The findings of this project will position student voice as a key part of the fabric of schools and the learning within and beyond classroom walls. International research into ‘student voice’ has identified positive school improvement and learning outcomes when students have a voice in their classrooms, school and learning. Given pervasive neoliberal demands for measurement, documentation, disciplinary discourses, and prescribed ‘technical practices’ (Dahlberg & Moss, 2004) and the valuing of positivist standpoints; successful student voice initiatives can be subject to tokenism, packaged and mandated and reduced to consultative rituals. If teachers are to understand and address structural challenges and respond to students’ voices; they will need to engage with themes such as underpinning democratic principles, commitment to examination of the role of power and appreciation of the need for marginalised voices to be heard.

The question of whether student voice makes a difference has been explored by researchers who have drawn a link between student voice, school culture, and an increase in student ownership of their education (Earl & Lee, 2000; Lee & Zimmerman, 2010; Mitra, 2003, 2004). Oldfather (1995), Cook-Sather (2002a, 2002b, 2014), and Fielding (2001a) found that increasing student voice reengaged students who had fallen through the cracks in school, having been alienated by a loss of voice. Educators would benefit from greater clarity about how student voice leads to a stronger sense of ownership by students. Students value having their voices heard and honoured. The relationship between voice and ownership may be dialectical and an exploration of the ongoing sociological structure-agency debate (Archer, 2013b; Tan, 2011) will be one of a number of potential dialogue topics.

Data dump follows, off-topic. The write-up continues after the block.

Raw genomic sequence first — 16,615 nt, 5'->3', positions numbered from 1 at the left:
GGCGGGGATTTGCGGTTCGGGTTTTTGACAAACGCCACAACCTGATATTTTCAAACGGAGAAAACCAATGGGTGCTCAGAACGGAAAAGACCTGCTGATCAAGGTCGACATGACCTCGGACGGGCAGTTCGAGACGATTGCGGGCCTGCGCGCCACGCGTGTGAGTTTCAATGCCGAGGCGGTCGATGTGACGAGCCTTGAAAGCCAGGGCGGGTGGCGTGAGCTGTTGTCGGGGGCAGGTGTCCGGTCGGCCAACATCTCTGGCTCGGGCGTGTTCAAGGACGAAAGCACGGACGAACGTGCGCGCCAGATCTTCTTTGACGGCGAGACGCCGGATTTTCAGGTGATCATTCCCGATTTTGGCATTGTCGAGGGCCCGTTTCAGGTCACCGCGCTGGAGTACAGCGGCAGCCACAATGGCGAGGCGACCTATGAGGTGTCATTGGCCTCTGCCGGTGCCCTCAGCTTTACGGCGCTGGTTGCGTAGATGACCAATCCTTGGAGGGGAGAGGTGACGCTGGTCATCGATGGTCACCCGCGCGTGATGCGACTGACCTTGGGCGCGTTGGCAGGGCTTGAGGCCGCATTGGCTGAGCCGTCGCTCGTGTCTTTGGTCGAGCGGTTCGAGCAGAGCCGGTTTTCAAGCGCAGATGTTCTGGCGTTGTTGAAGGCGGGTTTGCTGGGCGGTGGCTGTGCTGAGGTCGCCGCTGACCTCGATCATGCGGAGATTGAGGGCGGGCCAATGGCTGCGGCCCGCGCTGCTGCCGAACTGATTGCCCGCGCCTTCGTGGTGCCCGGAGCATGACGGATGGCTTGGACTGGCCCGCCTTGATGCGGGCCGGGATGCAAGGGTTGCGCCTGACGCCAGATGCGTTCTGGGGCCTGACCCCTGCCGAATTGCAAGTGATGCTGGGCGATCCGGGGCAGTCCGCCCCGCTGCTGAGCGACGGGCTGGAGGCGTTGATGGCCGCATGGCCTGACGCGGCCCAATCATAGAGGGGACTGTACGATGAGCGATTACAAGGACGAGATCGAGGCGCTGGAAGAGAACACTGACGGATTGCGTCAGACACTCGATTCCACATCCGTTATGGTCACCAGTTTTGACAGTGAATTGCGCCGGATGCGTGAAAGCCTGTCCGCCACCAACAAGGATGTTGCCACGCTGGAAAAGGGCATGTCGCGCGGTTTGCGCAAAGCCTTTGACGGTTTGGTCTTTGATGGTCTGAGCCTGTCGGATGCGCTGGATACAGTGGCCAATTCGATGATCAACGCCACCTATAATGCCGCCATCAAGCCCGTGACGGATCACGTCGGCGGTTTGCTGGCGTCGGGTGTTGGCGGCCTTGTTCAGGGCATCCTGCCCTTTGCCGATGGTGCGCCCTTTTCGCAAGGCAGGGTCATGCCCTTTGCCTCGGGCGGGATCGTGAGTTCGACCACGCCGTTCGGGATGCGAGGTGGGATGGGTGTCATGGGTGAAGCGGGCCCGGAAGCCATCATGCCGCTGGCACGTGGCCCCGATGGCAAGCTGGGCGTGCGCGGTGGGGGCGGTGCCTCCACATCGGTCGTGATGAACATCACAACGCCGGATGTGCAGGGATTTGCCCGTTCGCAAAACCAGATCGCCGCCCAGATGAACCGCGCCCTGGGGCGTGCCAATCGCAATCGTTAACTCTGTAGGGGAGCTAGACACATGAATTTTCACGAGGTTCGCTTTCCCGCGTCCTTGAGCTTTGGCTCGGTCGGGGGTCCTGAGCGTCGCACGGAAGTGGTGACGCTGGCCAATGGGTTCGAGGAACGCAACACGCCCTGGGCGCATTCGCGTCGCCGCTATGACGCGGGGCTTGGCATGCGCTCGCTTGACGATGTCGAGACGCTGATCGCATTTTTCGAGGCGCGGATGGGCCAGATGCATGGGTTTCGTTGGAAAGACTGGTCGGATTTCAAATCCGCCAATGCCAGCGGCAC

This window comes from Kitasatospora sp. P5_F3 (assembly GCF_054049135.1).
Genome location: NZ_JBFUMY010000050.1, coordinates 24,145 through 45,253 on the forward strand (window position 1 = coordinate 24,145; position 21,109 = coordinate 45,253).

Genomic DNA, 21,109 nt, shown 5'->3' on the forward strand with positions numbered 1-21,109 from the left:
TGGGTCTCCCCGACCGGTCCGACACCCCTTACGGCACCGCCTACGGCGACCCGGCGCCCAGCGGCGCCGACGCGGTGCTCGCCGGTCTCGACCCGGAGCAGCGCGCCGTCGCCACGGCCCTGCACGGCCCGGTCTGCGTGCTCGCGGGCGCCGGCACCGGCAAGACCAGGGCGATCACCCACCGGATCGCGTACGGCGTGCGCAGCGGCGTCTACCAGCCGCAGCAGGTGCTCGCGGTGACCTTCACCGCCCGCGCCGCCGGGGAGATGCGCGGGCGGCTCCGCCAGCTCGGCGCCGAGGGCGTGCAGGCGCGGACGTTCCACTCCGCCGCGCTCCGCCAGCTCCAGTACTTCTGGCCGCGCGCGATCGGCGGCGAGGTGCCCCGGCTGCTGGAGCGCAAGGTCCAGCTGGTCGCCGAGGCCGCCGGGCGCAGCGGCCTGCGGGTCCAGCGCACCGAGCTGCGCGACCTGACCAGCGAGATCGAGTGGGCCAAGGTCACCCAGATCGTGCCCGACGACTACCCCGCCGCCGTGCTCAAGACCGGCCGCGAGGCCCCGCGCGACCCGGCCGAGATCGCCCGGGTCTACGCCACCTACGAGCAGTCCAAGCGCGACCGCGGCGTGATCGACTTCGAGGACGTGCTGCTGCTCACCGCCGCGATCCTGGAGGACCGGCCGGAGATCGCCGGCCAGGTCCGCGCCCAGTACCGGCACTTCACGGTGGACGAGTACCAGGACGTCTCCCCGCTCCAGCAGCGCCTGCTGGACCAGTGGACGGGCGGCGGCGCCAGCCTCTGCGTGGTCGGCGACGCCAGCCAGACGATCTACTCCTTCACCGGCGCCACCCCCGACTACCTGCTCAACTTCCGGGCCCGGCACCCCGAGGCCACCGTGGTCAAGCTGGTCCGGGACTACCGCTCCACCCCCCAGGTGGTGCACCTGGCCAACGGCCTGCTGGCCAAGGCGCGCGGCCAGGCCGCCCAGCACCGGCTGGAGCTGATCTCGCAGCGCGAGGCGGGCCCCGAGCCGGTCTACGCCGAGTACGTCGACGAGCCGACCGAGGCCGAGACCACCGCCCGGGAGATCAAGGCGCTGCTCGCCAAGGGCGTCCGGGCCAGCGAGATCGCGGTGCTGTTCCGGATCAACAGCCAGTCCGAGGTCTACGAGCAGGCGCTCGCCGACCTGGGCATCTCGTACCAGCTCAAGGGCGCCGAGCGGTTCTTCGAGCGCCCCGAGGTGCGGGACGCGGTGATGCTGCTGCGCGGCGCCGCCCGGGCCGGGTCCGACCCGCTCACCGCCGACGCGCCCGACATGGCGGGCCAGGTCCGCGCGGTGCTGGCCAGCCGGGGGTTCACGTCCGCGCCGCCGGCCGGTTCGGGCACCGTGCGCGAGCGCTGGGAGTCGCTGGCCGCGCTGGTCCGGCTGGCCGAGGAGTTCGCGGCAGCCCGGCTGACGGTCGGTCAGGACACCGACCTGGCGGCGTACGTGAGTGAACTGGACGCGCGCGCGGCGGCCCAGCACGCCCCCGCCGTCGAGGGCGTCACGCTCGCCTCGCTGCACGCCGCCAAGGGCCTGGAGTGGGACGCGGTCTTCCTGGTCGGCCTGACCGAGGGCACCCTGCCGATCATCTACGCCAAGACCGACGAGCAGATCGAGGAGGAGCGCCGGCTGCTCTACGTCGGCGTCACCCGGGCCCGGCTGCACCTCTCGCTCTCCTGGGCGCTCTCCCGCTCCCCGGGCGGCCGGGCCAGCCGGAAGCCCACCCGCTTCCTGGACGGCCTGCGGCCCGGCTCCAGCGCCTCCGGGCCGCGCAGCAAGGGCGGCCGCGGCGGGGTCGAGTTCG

This research will support teachers, to understand deep listening and the power of their students’ voices in classrooms and in learning, rather than to fall prey to the tokenistic opportunities becoming prevalent in these neoliberal times.

Given the DECD interest in student voice in learning, there are opportunities to influence the development of policy, and to highlight the importance of the underpinning democratic principles involved in enabling student voice.